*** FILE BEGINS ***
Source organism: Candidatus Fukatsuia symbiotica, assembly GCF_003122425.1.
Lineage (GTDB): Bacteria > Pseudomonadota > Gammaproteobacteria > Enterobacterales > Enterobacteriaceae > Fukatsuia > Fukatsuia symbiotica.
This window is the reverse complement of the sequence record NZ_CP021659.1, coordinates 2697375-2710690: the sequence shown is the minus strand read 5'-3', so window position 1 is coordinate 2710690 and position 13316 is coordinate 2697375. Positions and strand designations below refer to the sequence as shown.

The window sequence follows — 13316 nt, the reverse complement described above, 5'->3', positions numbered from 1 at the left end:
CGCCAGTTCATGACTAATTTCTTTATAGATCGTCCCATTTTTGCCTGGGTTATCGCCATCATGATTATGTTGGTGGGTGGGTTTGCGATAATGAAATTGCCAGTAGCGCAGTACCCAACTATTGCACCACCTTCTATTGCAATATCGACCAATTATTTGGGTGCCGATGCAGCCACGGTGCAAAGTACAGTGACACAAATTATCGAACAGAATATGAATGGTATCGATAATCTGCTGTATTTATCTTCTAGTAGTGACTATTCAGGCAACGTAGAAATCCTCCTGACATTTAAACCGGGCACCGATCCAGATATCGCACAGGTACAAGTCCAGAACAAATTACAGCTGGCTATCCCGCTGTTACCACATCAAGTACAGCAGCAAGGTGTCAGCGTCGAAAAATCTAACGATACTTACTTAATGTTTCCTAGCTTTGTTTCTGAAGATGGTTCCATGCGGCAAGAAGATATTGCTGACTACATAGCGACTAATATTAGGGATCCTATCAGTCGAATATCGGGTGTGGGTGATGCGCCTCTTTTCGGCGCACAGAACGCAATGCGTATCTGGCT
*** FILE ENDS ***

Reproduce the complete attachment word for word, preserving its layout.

Source organism: Candidatus Fukatsuia symbiotica, assembly GCF_003122425.1.
Lineage (GTDB): Bacteria > Pseudomonadota > Gammaproteobacteria > Enterobacterales > Enterobacteriaceae > Fukatsuia > Fukatsuia symbiotica.
This window is the reverse complement of the sequence record NZ_CP021659.1, coordinates 2697375-2710690: the sequence shown is the minus strand read 5'-3', so window position 1 is coordinate 2710690 and position 13316 is coordinate 2697375. Positions and strand designations below refer to the sequence as shown.

The window sequence follows — 13316 nt, the reverse complement described above, 5'->3', positions numbered from 1 at the left end:
CGCCAGTTCATGACTAATTTCTTTATAGATCGTCCCATTTTTGCCTGGGTTATCGCCATCATGATTATGTTGGTGGGTGGGTTTGCGATAATGAAATTGCCAGTAGCGCAGTACCCAACTATTGCACCACCTTCTATTGCAATATCGACCAATTATTTGGGTGCCGATGCAGCCACGGTGCAAAGTACAGTGACACAAATTATCGAACAGAATATGAATGGTATCGATAATCTGCTGTATTTATCTTCTAGTAGTGACTATTCAGGCAACGTAGAAATCCTCCTGACATTTAAACCGGGCACCGATCCAGATATCGCACAGGTACAAGTCCAGAACAAATTACAGCTGGCTATCCCGCTGTTACCACATCAAGTACAGCAGCAAGGTGTCAGCGTCGAAAAATCTAACGATACTTACTTAATGTTTCCTAGCTTTGTTTCTGAAGATGGTTCCATGCGGCAAGAAGATATTGCTGACTACATAGCGACTAATATTAGGGATCCTATCAGTCGAATATCGGGTGTGGGTGATGCGCCTCTTTTCGGCGCACAGAACGCAATGCGTATCTGGCT